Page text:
There are various different types of barbeque pits, with open pits being one of the most popular methods of barbequing. There are two main types of barbeque pits the traditional open pit barbeque and the modern open pit barbeque.
The traditional open pit refers to digging soil out of the earth then filling it up with either coal or wood on which you will set fire and then finally hold the raw ingredients over the fire on a skewer. You can choose to cook the food directly or you can cover the food in foil then cook. This method was used in the past by cowboys and was used in southeast, both of which were used to cook large pieces of meat.
The modern open pit refers to the building of a pit above the ground out of either brick or stone within which the wood or coal would be placed. A grill would then be placed above the built pit at a distance that will ensure that the meat will not be burnt.
In order to adjust the cooking temperature coal or wood would be placed at the one end of the pit while the other end cooks the food. This method of barbequing was most popular between the 1950's and 1960's until more recently it was replaced cooking with barbeque pit smoker.
With open pit barbeque there are two ways of cooking food: indirect and direct heat cooking.
Indirect heat cooking basically uses the remaining temperature to heat and cook the food (usually taking a longer time to cook) whilst direct heat cooking is the use of direct fire or coal heat over which the food can be placed for faster cooking.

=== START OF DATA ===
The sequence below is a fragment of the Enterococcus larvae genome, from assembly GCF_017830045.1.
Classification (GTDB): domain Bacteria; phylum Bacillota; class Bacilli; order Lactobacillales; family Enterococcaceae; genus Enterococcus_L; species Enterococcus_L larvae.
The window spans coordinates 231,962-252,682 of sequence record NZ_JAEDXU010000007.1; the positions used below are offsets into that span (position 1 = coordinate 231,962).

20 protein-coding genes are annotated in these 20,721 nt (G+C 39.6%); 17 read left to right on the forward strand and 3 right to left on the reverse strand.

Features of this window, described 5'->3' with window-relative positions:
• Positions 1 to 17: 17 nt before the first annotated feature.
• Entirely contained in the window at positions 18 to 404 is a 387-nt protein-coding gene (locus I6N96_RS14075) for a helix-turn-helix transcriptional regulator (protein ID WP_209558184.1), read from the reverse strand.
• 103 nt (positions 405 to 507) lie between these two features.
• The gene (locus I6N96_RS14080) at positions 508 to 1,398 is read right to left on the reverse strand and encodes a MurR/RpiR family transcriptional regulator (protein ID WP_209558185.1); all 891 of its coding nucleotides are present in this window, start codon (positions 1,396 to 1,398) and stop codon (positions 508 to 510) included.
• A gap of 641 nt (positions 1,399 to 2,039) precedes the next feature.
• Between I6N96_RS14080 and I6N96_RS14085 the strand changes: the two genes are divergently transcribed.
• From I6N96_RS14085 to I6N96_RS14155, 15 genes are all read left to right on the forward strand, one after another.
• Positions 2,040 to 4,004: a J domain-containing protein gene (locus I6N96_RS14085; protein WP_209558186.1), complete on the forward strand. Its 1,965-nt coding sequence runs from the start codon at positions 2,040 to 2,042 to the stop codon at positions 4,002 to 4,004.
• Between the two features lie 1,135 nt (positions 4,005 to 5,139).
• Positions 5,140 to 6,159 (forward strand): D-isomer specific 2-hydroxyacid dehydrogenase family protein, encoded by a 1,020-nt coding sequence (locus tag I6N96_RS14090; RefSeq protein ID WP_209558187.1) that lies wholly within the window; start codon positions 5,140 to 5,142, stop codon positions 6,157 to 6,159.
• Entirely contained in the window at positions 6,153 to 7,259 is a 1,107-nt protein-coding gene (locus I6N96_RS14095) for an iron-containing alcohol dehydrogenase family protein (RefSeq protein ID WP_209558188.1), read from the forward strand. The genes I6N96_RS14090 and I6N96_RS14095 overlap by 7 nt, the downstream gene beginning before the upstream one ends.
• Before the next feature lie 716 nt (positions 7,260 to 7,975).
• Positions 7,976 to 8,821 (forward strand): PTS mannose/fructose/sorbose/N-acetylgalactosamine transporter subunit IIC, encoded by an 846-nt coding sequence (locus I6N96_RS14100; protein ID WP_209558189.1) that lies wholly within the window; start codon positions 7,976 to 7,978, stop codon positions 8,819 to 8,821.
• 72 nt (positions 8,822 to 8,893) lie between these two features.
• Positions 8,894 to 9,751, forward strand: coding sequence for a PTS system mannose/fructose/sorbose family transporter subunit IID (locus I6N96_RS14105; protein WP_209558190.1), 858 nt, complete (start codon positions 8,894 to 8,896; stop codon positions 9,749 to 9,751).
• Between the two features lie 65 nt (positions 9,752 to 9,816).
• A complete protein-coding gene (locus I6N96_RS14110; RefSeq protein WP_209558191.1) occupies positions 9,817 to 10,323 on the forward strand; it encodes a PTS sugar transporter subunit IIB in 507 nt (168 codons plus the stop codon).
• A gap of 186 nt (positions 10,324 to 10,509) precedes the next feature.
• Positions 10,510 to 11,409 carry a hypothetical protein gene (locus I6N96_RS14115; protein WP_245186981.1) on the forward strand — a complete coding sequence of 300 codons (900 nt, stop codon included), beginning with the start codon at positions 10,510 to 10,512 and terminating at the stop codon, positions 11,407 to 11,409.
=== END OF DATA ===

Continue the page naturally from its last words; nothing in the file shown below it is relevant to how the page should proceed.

Indirect cooking is also known as pit cooking. This method of cooking is similar to cooking using an oven. First you have to allow the fire to startup and allow the pit to store the heat. The fire is normally built to heat rocks and stones at the bottom and around the pit. The fire is then put out (or when it is no longer burning) the food or meat would be placed above it allowing the heat stored in the rocks to cook the meat.
Unique Open Pit Barbeque
Cooking using open pit barbeque allows the combination of heat and smoke to be absorbed into the meat, which can taste fantastic. This method of cooking is very popular for roasts and meat of large sizes. However, since the meat you may be cooking are big (sometimes even whole or halved cow or pig), the process can take up to 10 hours.